Due in part to the continuing pain, and due in part to some neat drugs called Meprozine, I lost nearly all of Wednesday. I know I woke up briefly around dinner time, ate some leftover lasagna and recommended a few friends for some jobs. Other than that, I pretty much don’t remember the day. All I know is that every time the pills wore off, I was in pain again.
Apparently, during the drugged up period, I also agreed to see my regular doctor on Thursday if the pain hadn’t stopped. So, when I woke up on Thursday, I forgot to lie and say I felt better. Half an hour later, I was in the doctor’s office.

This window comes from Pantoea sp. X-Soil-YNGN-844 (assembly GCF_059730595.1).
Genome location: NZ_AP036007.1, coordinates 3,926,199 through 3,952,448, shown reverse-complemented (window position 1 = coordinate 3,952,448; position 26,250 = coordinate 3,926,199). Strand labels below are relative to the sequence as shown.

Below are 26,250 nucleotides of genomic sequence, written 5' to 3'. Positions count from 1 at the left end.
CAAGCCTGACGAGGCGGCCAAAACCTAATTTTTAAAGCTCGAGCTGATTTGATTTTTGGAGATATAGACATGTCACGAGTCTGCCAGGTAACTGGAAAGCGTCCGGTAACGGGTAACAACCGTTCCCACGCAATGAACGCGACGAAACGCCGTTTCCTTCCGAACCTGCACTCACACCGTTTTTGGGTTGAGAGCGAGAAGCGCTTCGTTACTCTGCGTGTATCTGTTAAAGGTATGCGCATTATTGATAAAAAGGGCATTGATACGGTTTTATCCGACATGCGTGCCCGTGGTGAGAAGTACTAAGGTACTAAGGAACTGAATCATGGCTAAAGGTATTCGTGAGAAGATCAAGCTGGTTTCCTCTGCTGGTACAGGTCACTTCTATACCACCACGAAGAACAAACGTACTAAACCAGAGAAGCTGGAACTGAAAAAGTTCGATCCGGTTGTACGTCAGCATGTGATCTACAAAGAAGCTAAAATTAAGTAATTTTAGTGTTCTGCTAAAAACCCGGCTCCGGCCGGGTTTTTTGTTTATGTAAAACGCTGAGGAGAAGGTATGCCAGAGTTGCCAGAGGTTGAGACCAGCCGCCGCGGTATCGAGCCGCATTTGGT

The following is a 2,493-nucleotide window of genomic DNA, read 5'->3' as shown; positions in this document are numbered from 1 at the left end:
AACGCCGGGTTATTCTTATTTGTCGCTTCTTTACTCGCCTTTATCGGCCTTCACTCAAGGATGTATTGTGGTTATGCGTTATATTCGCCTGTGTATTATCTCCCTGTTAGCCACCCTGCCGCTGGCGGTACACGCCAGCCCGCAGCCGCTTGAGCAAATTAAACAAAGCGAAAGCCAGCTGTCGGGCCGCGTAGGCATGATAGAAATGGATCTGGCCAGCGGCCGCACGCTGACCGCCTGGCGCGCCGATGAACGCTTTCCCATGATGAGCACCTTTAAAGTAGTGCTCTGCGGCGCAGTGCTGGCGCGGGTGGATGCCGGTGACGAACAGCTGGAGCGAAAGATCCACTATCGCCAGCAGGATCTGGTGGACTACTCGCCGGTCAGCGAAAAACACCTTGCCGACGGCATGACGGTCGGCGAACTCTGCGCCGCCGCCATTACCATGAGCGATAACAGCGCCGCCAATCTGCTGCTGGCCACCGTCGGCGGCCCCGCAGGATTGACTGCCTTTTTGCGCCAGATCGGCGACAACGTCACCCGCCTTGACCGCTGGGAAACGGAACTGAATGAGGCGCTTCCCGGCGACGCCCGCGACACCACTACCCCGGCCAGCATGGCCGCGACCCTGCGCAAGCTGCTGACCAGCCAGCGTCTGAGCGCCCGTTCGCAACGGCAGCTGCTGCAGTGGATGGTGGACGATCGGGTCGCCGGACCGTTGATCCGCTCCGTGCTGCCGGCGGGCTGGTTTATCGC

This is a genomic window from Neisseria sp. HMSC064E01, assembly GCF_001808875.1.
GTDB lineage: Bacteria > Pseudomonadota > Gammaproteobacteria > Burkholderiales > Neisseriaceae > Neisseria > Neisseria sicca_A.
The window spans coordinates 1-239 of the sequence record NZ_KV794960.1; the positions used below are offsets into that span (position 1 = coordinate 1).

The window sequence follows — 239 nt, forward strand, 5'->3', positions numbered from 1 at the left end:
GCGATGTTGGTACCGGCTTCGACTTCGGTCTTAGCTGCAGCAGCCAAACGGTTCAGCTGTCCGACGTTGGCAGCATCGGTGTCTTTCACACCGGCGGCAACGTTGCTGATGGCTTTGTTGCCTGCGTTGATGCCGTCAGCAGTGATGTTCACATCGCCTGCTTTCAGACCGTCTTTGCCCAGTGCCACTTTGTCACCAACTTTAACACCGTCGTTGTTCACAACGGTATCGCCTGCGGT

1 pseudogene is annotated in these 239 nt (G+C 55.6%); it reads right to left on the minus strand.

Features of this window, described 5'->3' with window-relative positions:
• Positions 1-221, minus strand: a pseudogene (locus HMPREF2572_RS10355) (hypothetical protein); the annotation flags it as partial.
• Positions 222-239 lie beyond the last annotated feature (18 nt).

I go to the doctor about once every ten years on average. I go if I have to (read: insurance physical or otherwise) or if I think I might die. As such, I had seen this doctor once before. When we again met, I had forgotten how much he looked like an Indian version of George Jefferson. In fact, as the Meprozine was still wearing off, I had to fight myself to not ask him if Weezie was around.
I don’t understand doctors’ offices. They are a lot like the airport, I think. Where airlines want to get you on the plane and pushed back from the gate before you wait (so as to make sure their on-time departure records remain pretty), doctors’ offices move you from one waiting room to another waiting room, before making you wait in the exam room. As far as I know, there is no on-time departure record for doctors, so I assume there is some psychological experiment going on. Either that, or doctors are, indeed, sadists.